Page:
The priestly ministry is a ministry of reconciliation. In the Sacrament of Baptism it leads us, through the admonitions of faith, to a fundamental reconciliation with the living God so that we no longer regard him and his world as a threat, but recognize their foundation in love. It is the priest’s role to make God’s gifts present to us and to associate us with these gifts in such a way that, as the Canon of the Mass puts it, we ourselves become a gift together with him. It is he who is permitted to offer the sacrifice of Jesus Christ in which the things of this world become a glorification of God and new life arises from this sacrifice. He is called not only to speak of God, but to speak with him for all of us and to open to us the highest of all possibilities of human speech – that our words become a conversation with the living God.
In addition to the ministry of the Gospel – or rather included in it – there is also the ministry of the sacraments, of those signs in which today the Lord, as it were, not only still touches our senses and speaks to our intellect and thoughts, to the innermost depths of our hearts, but shows himself as well in the sensuous beauty of the things of this world so that they become places in which we touch his life.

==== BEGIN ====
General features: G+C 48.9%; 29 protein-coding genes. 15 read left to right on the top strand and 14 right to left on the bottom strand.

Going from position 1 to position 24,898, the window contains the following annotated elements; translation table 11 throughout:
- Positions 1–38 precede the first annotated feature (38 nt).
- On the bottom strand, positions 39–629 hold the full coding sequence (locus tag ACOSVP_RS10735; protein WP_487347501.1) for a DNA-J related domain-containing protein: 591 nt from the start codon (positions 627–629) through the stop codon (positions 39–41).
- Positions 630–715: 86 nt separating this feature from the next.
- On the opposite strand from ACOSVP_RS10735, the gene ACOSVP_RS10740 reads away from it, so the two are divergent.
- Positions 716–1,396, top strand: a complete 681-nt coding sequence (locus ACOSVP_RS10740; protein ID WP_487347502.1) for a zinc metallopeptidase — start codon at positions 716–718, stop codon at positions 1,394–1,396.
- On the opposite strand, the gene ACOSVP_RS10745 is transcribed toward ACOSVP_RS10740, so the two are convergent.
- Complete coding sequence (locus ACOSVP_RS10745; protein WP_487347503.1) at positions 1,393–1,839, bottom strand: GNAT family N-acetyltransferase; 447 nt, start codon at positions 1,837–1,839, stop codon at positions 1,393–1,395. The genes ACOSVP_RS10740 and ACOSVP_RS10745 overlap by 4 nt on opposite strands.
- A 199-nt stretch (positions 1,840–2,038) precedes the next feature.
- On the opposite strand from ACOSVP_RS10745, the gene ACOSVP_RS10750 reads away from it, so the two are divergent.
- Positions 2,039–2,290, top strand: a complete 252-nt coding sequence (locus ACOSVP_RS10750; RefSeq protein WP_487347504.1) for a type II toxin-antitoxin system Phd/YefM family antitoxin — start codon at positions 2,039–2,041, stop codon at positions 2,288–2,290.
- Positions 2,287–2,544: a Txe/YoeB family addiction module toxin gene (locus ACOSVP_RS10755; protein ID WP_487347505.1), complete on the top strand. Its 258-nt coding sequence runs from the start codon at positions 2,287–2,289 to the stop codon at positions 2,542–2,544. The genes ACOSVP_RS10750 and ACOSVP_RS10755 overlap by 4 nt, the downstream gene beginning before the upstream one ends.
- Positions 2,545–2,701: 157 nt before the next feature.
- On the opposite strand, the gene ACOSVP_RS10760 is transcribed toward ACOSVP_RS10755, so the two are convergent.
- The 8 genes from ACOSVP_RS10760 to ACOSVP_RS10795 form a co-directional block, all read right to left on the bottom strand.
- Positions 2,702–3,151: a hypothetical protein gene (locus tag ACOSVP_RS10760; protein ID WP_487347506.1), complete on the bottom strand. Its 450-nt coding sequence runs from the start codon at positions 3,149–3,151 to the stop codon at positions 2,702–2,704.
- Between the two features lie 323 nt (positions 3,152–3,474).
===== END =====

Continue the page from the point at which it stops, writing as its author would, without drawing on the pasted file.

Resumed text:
One might ask at this point: Is not all this sacraments, word, Eucharist, Baptism, penance, prayer – a too exclusively Christian concept? Is it not too manifestly a flight from the great afflictions of this world? Amid all the destruction and threats in a world whose very structure is unjust are there not more pressing and more important things to be done? Is it not necessary, first of all, to change the world to its very foundation before we take time for all that? To this question, too, the prayer over the offerings gives us the answer when it says: “All this is done for the salvation of the world.” It is not just a pious preoccupation with self in which a community affirms itself and seeks a small oasis of happiness apart from the miseries of daily life.
From: Roman homilies, March 17, 1985